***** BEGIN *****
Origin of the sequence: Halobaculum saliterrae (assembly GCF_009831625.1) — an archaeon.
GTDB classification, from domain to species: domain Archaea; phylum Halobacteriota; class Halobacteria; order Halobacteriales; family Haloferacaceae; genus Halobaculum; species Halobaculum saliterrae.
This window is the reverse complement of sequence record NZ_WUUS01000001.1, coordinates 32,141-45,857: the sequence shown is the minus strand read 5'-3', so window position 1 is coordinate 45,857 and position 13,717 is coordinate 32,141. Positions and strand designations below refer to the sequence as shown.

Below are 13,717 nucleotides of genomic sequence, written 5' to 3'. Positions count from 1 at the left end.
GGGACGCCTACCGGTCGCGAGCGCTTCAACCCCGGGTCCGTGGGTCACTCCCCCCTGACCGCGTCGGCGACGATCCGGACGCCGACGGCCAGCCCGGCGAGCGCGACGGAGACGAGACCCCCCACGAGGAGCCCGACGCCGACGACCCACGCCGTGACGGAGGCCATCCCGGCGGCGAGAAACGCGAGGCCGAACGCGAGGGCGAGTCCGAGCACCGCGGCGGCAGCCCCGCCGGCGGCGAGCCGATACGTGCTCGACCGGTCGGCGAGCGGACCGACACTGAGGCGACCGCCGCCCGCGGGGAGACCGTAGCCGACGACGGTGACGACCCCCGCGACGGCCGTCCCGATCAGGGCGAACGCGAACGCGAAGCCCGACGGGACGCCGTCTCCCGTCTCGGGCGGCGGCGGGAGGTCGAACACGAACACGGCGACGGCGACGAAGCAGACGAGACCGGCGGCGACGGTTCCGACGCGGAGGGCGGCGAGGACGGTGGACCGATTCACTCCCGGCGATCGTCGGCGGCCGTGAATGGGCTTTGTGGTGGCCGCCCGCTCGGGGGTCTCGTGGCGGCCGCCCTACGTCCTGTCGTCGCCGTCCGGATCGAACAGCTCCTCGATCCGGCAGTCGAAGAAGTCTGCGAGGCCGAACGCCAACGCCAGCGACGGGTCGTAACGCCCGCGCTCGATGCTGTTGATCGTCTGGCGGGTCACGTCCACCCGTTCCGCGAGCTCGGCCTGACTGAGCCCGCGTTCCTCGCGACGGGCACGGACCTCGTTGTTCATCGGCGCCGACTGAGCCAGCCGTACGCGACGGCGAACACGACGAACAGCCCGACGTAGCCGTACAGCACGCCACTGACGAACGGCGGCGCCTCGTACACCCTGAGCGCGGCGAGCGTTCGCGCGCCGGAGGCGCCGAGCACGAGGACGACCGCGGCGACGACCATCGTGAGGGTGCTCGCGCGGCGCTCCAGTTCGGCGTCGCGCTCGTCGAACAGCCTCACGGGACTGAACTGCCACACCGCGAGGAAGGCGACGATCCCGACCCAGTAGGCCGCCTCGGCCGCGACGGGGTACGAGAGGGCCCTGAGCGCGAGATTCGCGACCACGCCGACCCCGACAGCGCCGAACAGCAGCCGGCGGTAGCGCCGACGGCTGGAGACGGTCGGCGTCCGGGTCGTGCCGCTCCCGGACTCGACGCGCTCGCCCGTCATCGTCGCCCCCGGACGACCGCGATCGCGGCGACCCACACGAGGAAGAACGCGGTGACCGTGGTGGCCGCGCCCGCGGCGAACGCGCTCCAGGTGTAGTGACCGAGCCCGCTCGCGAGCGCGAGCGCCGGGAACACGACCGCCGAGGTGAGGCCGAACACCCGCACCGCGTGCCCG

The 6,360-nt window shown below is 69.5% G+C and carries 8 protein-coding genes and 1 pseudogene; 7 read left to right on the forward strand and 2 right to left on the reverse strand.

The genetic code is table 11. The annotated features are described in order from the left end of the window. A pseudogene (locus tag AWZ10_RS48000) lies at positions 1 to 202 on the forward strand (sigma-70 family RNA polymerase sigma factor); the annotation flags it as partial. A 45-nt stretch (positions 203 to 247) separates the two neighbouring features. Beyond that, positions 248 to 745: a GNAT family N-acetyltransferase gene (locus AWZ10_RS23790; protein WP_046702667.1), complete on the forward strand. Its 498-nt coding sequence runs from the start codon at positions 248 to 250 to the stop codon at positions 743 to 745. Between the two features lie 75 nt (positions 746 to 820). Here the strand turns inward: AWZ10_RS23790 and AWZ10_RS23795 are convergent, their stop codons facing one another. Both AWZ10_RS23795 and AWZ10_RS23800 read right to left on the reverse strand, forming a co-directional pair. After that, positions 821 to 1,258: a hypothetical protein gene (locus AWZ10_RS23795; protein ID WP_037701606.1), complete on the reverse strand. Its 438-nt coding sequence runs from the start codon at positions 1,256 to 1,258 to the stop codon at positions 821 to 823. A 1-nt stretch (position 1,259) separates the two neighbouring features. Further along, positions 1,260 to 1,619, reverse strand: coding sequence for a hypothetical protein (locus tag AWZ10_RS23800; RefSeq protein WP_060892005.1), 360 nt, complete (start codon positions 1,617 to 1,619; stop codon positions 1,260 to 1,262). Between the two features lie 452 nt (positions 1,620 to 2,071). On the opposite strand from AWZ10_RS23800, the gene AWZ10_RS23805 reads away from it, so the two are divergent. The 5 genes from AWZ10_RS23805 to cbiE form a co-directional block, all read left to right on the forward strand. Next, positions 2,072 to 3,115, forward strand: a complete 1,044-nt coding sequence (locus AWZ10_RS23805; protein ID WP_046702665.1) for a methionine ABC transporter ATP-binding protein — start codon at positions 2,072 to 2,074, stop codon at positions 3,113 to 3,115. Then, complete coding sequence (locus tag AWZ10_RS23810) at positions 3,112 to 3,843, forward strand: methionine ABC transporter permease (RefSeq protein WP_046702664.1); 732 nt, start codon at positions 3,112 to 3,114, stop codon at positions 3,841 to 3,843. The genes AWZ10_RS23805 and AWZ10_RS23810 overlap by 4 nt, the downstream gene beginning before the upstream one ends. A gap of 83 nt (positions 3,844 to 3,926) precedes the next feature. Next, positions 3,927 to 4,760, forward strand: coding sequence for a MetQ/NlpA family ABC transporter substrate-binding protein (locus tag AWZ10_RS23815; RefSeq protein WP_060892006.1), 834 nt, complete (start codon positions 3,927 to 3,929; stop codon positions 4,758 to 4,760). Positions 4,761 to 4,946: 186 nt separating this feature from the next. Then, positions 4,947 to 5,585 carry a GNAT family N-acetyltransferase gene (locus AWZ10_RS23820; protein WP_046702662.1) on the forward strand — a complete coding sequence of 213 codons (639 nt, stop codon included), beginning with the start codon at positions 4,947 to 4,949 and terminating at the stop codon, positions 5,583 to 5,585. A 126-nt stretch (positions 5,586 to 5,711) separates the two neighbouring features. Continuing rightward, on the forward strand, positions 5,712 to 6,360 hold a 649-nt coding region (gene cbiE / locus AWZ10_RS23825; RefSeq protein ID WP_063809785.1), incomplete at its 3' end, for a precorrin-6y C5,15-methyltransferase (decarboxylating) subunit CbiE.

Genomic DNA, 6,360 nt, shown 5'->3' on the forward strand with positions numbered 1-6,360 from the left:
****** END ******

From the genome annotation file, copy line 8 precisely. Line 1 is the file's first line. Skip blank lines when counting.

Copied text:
Genomic DNA, 6,360 nt, shown 5'->3' on the forward strand with positions numbered 1-6,360 from the left: